It seems natural to want to protect your home in the event that you are unable to maintain it. A logical thought is to give it to your kids. You need to take care when transferring your house to children. Let us say the parent is 90 and has a will bequeathing a home to a child, a son. The house was purchased 20 years ago for $300,000 and is now worth about $400,000. The child stays there occasionally to help care for the parent, but he doesn’t live there. The parents’ estate is otherwise worth less than $1 million. Nj.com’s recent article entitled “What are the pros and cons of transferring a home’s title?” explains that there are two primary reasons why parents want to transfer their home to their children.
First, they think they will be able to protect the house, in the event the parent needs to move to a nursing home. Second, they want to avoid probate.
Because many states now have a simple probate process for smaller estates, probate avoidance alone isn’t a worthwhile rationale to transfer the house to a child.
The transfer of the house to a child who doesn’t live there will be subject to the look-back rule for Medicaid, which in most states is now five years. As a result, if a parent transfers the house to the child within five years of applying for Medicaid, the transfer will trigger a penalty which will begin when the Medicaid application is submitted. The length of the penalty period depends on the value of the house. Therefore, if the parent might require nursing home care in the next five years, the parent should have enough other assets to cover the penalty period or wait five years before applying for Medicaid.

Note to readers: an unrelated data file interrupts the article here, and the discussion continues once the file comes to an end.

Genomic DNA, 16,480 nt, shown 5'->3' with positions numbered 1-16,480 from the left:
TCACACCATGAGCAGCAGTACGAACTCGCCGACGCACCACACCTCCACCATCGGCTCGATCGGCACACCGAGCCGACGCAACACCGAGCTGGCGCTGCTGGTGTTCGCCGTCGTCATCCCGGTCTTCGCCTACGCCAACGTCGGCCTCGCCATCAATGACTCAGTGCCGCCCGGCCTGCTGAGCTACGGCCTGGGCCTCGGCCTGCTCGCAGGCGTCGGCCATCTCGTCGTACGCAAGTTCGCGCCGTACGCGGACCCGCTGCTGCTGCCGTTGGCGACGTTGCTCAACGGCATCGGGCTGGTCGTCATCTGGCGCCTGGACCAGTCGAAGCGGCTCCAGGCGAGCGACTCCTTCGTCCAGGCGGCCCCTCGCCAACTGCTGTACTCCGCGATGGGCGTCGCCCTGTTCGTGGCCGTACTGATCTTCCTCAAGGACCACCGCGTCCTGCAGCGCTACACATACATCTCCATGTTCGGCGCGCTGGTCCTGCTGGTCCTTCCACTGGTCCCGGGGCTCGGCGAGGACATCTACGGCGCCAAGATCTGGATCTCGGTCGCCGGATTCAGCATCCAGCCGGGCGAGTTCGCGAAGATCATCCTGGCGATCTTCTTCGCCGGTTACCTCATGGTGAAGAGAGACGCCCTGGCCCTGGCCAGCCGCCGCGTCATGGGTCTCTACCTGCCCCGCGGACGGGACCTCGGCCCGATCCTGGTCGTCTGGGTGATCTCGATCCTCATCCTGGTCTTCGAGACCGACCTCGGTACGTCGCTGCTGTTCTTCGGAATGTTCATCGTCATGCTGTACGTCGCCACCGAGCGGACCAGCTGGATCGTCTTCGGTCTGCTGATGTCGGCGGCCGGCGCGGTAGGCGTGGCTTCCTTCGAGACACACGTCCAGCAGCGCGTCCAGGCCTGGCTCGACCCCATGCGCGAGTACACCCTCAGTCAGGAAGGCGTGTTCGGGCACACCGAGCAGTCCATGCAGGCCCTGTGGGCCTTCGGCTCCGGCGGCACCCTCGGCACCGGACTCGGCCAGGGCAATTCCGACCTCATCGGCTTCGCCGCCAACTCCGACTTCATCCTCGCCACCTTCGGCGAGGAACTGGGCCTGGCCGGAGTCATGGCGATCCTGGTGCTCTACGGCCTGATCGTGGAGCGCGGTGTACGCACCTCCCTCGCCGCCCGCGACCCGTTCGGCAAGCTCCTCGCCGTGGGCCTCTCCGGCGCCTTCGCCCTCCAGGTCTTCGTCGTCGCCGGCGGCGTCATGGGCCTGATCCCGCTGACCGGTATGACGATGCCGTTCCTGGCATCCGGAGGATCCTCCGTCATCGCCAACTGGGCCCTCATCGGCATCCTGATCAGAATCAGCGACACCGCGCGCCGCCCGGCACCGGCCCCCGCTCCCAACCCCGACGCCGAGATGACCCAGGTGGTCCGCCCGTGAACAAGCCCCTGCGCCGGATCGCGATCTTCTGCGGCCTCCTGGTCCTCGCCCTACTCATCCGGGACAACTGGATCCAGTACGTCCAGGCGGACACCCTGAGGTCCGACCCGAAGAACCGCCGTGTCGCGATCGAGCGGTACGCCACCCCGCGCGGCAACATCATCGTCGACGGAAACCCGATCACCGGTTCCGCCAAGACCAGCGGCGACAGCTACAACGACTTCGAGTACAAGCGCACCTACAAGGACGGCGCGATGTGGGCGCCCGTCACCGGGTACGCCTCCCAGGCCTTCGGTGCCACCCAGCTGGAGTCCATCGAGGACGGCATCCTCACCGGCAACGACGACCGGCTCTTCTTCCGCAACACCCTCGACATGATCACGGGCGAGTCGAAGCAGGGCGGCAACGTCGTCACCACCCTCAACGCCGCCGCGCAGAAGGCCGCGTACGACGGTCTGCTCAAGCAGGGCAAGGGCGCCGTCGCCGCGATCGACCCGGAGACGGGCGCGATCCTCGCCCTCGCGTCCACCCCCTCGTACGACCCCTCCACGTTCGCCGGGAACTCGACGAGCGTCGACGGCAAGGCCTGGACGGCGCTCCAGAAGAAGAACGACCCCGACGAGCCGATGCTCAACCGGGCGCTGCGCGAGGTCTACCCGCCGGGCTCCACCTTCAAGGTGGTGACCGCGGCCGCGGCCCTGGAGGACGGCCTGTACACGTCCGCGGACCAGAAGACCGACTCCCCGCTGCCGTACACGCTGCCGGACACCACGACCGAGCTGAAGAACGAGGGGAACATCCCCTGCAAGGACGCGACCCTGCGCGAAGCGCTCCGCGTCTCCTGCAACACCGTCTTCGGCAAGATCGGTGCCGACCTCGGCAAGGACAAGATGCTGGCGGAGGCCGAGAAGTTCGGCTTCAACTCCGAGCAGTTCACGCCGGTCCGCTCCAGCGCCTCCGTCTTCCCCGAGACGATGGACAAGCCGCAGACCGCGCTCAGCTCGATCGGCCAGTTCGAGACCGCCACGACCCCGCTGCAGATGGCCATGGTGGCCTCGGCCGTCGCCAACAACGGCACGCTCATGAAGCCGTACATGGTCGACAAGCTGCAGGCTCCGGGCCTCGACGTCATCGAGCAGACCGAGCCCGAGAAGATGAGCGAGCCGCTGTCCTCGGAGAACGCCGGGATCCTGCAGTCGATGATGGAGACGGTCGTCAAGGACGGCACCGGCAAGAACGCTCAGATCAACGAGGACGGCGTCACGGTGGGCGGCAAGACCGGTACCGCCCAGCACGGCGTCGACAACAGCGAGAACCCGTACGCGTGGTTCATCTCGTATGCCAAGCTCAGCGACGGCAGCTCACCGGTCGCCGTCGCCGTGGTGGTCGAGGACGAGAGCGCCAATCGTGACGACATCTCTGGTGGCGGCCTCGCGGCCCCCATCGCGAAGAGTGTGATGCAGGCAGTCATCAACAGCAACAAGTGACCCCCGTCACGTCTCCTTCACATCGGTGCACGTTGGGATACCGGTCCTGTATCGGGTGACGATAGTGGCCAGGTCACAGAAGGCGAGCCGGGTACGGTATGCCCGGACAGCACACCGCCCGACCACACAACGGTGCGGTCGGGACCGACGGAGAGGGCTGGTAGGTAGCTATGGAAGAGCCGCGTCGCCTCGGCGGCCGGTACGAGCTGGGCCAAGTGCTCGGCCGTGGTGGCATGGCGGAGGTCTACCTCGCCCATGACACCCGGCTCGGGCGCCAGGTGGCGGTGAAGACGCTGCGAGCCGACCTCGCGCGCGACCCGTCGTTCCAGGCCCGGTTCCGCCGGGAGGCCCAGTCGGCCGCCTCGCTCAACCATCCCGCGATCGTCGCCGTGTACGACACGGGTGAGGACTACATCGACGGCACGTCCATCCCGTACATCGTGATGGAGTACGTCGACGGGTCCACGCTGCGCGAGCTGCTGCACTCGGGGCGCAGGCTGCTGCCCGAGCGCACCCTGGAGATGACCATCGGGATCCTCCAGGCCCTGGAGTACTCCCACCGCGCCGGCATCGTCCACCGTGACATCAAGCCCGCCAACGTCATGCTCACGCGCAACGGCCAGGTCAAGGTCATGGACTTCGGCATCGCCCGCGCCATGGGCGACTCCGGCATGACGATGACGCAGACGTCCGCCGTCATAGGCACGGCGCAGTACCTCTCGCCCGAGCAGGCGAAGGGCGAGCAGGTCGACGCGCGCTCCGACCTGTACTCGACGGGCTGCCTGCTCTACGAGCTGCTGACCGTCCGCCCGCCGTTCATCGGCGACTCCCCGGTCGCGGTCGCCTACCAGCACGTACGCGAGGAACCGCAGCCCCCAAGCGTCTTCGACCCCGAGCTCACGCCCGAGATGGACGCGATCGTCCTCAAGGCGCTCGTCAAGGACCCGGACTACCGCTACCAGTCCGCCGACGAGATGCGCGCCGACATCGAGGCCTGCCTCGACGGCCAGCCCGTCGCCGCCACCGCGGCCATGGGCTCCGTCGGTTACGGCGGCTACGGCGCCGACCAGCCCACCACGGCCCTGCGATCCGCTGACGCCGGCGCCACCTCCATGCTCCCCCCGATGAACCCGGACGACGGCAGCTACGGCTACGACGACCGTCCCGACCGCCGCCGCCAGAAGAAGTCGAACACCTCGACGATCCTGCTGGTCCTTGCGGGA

In addition, the transfer of the house may also cause a significant capital gains tax liability to the child when the house is sold. That’s because the child will receive the house with the carryover basis of the parent. However, if the child inherits the house, the child will get a step-up in basis—the basis will be the value of the house at the date of the parent’s death.
If the parent transferring the house retains a life estate—the right to live in the house until he or she passes away—the property will get a step-up in basis to the value of the house at the date of death. In the event that the house is sold while the parent is still alive, the value of the life estate interest will be excluded from income tax but the value of the child’s remainder interest in the house may be subject to capital gain taxes.
Last, if the house is transferred to a child who has financial troubles, the child’s creditors may be able to force the child to sell the house to pay his debts. Take care when transferring your house to children. Work with an estate planning attorney to ensure you have considered all the factors before you make a change in home ownership.
If you would like to learn more about gifting real property, please visit our previous posts.
Reference: nj.com (April 20, 2021) “What are the pros and cons of transferring a home’s title?”